I’ve been studying WHO’s successful global eradication of the dreaded smallpox virus by vaccination. The program began in 1969. According to a press release, smallpox was “eliminated first in South America, West and Central Africa, then in Asia and finally in East Africa. Global smallpox eradication was finally achieved with the world’s last naturally-occurring case in Somalia on 26 October 1977.” It remains a remarkable achievement.
However, jet-gun injectors (MUNJIs) were used; later bifurcated needles dipped into multi-dose vials became a popular way to administer the vaccine. (More about that later.) Please let this 1975 CDC photo of a resident vaccinator (Bangledesh)–and CDC description sink in.
“This local smallpox eradication team member displayed a high degree of ingenuity in keeping his vial of smallpox vaccine cool while he made the rounds from house to house, by placing the vial inside the core of a palm branch. You’ll note the placement of a single bifurcated needle in the branch as well, which was worrisome, for using the same needle between vaccine recipients could have facilitated the spread of other blood-borne diseases. Today, the practice of needle-reuse would be completely unacceptable knowing what we now understand about the spread of HIV/AIDS and hepatitis.”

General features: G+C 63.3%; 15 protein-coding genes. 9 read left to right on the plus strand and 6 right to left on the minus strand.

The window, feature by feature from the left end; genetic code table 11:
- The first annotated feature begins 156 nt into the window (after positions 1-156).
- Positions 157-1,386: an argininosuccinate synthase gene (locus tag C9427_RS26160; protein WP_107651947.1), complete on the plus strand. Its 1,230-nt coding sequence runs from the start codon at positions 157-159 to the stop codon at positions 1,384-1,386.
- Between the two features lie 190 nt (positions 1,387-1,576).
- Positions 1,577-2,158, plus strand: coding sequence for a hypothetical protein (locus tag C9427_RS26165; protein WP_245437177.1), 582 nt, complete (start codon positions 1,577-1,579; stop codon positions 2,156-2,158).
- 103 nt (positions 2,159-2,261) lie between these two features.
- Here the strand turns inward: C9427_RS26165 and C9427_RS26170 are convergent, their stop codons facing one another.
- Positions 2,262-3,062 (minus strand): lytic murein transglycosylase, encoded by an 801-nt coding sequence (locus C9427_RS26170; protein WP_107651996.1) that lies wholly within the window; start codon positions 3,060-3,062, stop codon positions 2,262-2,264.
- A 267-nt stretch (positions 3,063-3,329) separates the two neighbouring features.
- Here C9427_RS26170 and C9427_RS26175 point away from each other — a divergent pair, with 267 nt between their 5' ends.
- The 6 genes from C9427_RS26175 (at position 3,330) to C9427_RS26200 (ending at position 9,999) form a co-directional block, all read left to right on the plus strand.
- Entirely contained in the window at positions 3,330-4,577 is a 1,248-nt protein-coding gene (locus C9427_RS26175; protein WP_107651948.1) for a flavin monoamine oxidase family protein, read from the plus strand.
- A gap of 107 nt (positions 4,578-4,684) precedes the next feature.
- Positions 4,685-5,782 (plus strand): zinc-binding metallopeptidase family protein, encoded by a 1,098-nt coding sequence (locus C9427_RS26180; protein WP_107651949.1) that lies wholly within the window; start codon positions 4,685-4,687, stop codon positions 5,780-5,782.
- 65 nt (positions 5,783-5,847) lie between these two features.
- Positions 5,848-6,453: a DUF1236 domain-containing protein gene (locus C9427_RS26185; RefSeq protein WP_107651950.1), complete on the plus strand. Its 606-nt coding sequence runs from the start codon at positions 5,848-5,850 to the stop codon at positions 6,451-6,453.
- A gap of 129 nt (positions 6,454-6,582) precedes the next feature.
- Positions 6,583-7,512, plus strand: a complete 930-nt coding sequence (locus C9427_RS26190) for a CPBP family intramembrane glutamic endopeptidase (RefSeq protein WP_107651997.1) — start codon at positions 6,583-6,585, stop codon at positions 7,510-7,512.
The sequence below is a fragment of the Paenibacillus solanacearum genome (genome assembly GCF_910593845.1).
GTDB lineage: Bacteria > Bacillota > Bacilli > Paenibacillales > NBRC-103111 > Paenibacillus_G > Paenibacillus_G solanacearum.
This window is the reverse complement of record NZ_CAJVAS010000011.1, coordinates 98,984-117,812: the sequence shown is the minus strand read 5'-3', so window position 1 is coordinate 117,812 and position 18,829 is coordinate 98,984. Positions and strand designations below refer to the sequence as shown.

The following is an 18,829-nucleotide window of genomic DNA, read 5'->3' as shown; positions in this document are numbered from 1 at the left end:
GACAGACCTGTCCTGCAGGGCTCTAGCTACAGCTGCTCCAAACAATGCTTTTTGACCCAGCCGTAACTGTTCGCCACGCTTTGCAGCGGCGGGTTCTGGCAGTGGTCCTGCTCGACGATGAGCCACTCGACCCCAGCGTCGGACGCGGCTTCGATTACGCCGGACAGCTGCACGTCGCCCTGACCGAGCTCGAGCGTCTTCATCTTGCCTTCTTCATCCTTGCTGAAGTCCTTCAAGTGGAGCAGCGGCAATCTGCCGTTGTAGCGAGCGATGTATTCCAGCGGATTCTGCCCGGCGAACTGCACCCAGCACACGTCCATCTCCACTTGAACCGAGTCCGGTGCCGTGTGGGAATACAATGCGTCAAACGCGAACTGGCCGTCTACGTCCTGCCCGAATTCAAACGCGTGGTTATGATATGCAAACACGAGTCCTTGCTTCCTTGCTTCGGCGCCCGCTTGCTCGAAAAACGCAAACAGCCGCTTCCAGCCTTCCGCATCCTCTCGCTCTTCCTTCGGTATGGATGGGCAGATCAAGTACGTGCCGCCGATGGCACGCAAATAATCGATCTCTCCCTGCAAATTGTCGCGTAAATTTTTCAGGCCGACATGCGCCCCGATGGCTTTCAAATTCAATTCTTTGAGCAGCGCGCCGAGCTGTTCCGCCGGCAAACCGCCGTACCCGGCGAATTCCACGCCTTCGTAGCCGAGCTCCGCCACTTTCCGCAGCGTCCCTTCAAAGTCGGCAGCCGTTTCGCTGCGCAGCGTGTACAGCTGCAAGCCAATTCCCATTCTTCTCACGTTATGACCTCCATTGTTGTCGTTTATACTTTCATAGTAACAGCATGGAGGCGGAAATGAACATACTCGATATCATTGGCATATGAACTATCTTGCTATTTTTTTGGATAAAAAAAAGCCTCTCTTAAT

The crude methods used were not “worrisome” in the past although some people may have had reservations about the potential for the transmission of blood-born pathogens.
Now consider Egypt. It has the largest burden of HCV infection in the world. The CDC published a 2012 report about the link between unsafe vaccinations and the Hepatitis C epidemic in Egypt in the report Progress Toward Prevention and Control of Hepatitis C Virus Infection — Egypt, 2001–2012.
“The hepatitis C epidemic in Egypt began during 1960–1980, when mass campaigns were conducted to control schistosomiasis…administered by health-care workers using improperly sterilized glass syringes.”
In a different CDC 2009 publication for lab workers, I found:
“Hepatitis B Virus, Hepatitis C Virus (formerly known as nonA nonB Virus), Hepatitis D Virus
Hepatitis B virus (HBV) is the type species of the Orthohepadnavirus genus in the family Hepadnaviridae. Hepatitis C virus (HCV) is the type species of the Hepacivirus genus in the family Flaviviridae. Hepatitis D virus (HDV) is the only member of the genus Deltavirus.
These viruses are naturally acquired from a carrier during blood transfusion, vaccination, tattooing, or body piercing with inadequately sterilized instruments. Non-parenteral routes, such as domestic contact and unprotected (heterosexual and homosexual) intercourse, are also major modes of transmission.”
The quote is from Biosafety in Microbiological and Biomedical Laboratories (BMBL) 5th Edition, section VII. This statement is inclusive of all three viruses and lists vaccination before tattooing and after transfusions. The word “intercourse” is called a major “mode of transmission.” Interestingly, IV use is omitted.
The list of HCV smoking guns is long. Are the timid scientists at the CDC getting a bit braver?